What We Do

Wildlife conservation is at the heart of the National Wildlife Refuge System. It drives everything on U.S. Fish and Wildlife Service lands and waters managed within the Refuge System, from the purposes for which a national wildlife refuge national wildlife refuge
A national wildlife refuge is typically a contiguous area of land and water managed by the U.S. Fish and Wildlife Service  for the conservation and, where appropriate, restoration of fish, wildlife and plant resources and their habitats for the benefit of present and future generations of Americans.

Learn more about national wildlife refuge
is established to the recreational activities offered to the resource management tools used. Using conservation best practices, the Refuge System manages Service lands and waters to help ensure the survival of native wildlife species.   

Management and Conservation

Refuges deploy a host of scientifically sound management tools to address biological challenges. These tools span active water management to wilderness character monitoring, all aimed at ensuring a balanced conservation approach to benefit both wildlife and people.  At this field station our conservation tool box includes: 
  • Planning – Comprehensive Conservation Plan 
  • Habitat Restoration: Salt Marsh Restoration 
  • Climate Resilience  
  • Compatibility Determinations 
  • Education & Outreach  
  • Fire Management 
  • Invasive Species 
  • Inventory and Monitoring 
  • Land Acquisition 
  • Law Enforcement 
  • Mapping
  • Species Research  
  • Water Management 
  • Wilderness Character Monitoring 

To help plants and wildlife, refuge staff uses a variety of habitat management techniques to maintain, recover or enhance plant and wildlife values. Refuge staff carefully considers any management techniques and employ them in varying degrees according to the situation. 

Water levels are carefully monitored and controlled to foster desired plant growth. Sometimes, sensitive areas are closed to the public so that the land can recover more quickly.   Prescribed burning, mowing, experimental bio-control insect releases, and seeding are also some of the techniques used to help native plants recover on national wildlife refuges.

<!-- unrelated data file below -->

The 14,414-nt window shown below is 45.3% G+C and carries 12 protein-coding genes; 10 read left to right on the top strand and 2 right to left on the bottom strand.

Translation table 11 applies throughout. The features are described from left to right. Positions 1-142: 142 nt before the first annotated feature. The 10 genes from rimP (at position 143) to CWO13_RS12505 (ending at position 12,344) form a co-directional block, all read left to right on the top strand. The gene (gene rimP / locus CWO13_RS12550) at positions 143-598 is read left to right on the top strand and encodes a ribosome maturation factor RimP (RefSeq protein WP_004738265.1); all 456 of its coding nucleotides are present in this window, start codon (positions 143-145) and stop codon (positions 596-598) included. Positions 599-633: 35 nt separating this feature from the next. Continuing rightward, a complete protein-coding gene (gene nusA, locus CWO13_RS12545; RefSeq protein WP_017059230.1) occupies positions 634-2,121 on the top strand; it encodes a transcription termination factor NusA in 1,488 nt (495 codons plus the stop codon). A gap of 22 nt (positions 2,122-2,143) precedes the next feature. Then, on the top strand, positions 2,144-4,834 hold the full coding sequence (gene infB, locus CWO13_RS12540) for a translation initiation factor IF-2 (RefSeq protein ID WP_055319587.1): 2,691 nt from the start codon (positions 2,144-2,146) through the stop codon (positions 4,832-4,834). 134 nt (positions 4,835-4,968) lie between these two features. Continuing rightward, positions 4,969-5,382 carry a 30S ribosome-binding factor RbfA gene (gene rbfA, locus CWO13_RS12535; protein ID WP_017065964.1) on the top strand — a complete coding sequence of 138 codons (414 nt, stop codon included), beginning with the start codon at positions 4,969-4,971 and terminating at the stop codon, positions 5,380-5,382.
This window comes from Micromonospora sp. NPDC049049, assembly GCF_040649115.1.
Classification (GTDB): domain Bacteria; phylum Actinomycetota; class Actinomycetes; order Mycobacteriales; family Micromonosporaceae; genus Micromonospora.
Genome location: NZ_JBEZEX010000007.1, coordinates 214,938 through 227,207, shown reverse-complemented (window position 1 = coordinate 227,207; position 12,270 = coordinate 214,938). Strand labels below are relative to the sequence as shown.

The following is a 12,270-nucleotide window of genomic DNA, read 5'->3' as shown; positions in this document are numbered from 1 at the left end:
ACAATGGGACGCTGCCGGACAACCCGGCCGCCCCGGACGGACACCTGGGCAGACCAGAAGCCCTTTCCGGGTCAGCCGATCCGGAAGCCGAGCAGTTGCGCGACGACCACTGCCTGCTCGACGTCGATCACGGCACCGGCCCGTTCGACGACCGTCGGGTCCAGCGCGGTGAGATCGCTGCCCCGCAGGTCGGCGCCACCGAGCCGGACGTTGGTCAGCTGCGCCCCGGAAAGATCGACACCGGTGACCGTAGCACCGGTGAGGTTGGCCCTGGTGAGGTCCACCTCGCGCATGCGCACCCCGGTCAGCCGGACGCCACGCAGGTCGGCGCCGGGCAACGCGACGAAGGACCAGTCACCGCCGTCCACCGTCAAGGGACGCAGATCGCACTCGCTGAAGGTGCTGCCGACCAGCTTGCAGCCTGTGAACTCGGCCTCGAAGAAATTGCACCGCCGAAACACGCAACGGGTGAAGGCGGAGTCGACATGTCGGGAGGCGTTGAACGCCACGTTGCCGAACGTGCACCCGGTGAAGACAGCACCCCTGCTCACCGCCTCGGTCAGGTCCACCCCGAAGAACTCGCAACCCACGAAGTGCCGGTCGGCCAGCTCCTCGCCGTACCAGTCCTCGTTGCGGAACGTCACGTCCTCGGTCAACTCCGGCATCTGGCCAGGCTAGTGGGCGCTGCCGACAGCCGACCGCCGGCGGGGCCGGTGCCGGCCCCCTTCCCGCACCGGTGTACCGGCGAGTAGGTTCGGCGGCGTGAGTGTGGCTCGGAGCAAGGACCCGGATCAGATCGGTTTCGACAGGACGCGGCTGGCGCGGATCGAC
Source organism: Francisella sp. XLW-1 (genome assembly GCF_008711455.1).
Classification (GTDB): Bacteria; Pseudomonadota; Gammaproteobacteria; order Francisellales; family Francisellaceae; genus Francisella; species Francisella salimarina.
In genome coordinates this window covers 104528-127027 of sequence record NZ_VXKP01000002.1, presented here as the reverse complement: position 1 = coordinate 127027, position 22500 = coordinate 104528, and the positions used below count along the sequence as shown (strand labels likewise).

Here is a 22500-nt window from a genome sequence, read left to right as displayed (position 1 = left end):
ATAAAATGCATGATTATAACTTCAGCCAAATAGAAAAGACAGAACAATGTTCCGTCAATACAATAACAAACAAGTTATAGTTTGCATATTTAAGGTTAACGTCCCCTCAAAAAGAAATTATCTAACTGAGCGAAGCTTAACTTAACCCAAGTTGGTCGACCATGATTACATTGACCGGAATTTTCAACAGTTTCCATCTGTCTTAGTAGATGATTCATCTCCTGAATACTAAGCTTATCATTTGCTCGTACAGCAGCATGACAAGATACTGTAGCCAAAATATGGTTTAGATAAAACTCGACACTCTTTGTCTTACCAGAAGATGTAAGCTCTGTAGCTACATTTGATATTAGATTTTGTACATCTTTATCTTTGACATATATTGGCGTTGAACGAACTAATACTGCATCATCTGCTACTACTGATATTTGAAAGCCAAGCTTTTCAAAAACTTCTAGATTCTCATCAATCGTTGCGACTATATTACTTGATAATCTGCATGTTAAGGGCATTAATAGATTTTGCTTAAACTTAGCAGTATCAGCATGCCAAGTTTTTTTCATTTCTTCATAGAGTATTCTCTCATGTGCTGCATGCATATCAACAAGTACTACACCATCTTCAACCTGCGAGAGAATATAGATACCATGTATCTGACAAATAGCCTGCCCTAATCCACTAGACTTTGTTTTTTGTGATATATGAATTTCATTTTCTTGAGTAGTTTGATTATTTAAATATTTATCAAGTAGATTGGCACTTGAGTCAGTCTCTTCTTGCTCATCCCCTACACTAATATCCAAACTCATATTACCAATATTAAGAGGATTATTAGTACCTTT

Standardized ground and aerial wildlife surveys and vegetation surveys are conducted on some refuges throughout the year to inventory populations and document habitat use. Units are evaluated by how well they met habitat and wildlife use objectives. 

Public involvement and input are important to us and to the planning process, and we hope you will take an active interest in the process, individually and as a community. 

In early 2017, the Good Luck Point Pole Removal project was completed after the removal of nearly 500 telephone poles and thus restoring approximately 222 acres of marshland to its original natural habitat. 

Edwin B. Forsythe National Wildlife Refuge Comprehensive Conservation Plan

The purpose of a comprehensive conservation plan (CCP) is to specify a management direction for the refuge for the next 15 years. The goals, objectives, and strategies for improving refuge conditions—including the types of habitat we will provide, partnership opportunities and management actions...

Draft Habitat Management Plan for Edwin B. Forsythe National Wildlife Refuge

This Habitat Management Plan (HMP) for the Edwin B. Forsythe National Wildlife Refuge is a dynamic working document providing a decision-making process and guidance for managing Refuge habitat. The HMP defines a long-term vision, affording continuity and consistency for habitat management on...

Our Services

At this field station we offer the following public services:  
  • America the Beautiful Passes
  • Buy Duck Stamps 
  • Buy Refuge Hunt Permits
  • Education and Outreach
  • Grant or Funding Opportunity 
  • Habitat Planning & Management 
  • Photo Contests 
  • Recreation
  • Special Use Permits - Scientific Research 
  • Special Use Permits - Commercial Guiding
  • Special Use Permits - Commercial Photography 

Our Projects and Research

The work that we conduct at the refuge focuses on understanding the needs of endangered species; developing strategies to combat climate change climate change
Climate change includes both global warming driven by human-induced emissions of greenhouse gases and the resulting large-scale shifts in weather patterns. Though there have been previous periods of climatic change, since the mid-20th century humans have had an unprecedented impact on Earth's climate system and caused change on a global scale.